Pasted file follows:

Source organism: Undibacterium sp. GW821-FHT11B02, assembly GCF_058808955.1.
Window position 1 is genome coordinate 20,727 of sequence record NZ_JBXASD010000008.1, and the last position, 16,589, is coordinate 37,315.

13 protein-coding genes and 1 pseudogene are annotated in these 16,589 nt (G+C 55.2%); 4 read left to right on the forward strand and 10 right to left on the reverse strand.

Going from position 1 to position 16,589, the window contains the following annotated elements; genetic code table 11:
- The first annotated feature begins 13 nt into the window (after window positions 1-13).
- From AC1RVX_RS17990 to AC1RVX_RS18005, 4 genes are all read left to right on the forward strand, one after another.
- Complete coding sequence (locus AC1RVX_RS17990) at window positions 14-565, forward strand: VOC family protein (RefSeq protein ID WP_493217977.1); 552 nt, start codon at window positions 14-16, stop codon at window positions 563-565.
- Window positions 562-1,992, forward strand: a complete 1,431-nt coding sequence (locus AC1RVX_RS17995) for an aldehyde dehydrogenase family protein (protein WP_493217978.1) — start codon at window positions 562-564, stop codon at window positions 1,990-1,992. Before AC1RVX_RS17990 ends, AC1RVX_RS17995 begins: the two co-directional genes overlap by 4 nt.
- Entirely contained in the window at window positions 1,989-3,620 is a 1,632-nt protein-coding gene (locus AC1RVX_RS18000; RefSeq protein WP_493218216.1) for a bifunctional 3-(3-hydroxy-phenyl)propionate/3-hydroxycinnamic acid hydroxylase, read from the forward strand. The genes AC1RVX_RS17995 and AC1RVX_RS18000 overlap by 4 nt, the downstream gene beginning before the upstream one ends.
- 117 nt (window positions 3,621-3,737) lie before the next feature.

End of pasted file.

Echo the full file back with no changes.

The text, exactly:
Source organism: Undibacterium sp. GW821-FHT11B02, assembly GCF_058808955.1.
Window position 1 is genome coordinate 20,727 of sequence record NZ_JBXASD010000008.1, and the last position, 16,589, is coordinate 37,315.

13 protein-coding genes and 1 pseudogene are annotated in these 16,589 nt (G+C 55.2%); 4 read left to right on the forward strand and 10 right to left on the reverse strand.

Going from position 1 to position 16,589, the window contains the following annotated elements; genetic code table 11:
- The first annotated feature begins 13 nt into the window (after window positions 1-13).
- From AC1RVX_RS17990 to AC1RVX_RS18005, 4 genes are all read left to right on the forward strand, one after another.
- Complete coding sequence (locus AC1RVX_RS17990) at window positions 14-565, forward strand: VOC family protein (RefSeq protein ID WP_493217977.1); 552 nt, start codon at window positions 14-16, stop codon at window positions 563-565.
- Window positions 562-1,992, forward strand: a complete 1,431-nt coding sequence (locus AC1RVX_RS17995) for an aldehyde dehydrogenase family protein (protein WP_493217978.1) — start codon at window positions 562-564, stop codon at window positions 1,990-1,992. Before AC1RVX_RS17990 ends, AC1RVX_RS17995 begins: the two co-directional genes overlap by 4 nt.
- Entirely contained in the window at window positions 1,989-3,620 is a 1,632-nt protein-coding gene (locus AC1RVX_RS18000; RefSeq protein WP_493218216.1) for a bifunctional 3-(3-hydroxy-phenyl)propionate/3-hydroxycinnamic acid hydroxylase, read from the forward strand. The genes AC1RVX_RS17995 and AC1RVX_RS18000 overlap by 4 nt, the downstream gene beginning before the upstream one ends.
- 117 nt (window positions 3,621-3,737) lie before the next feature.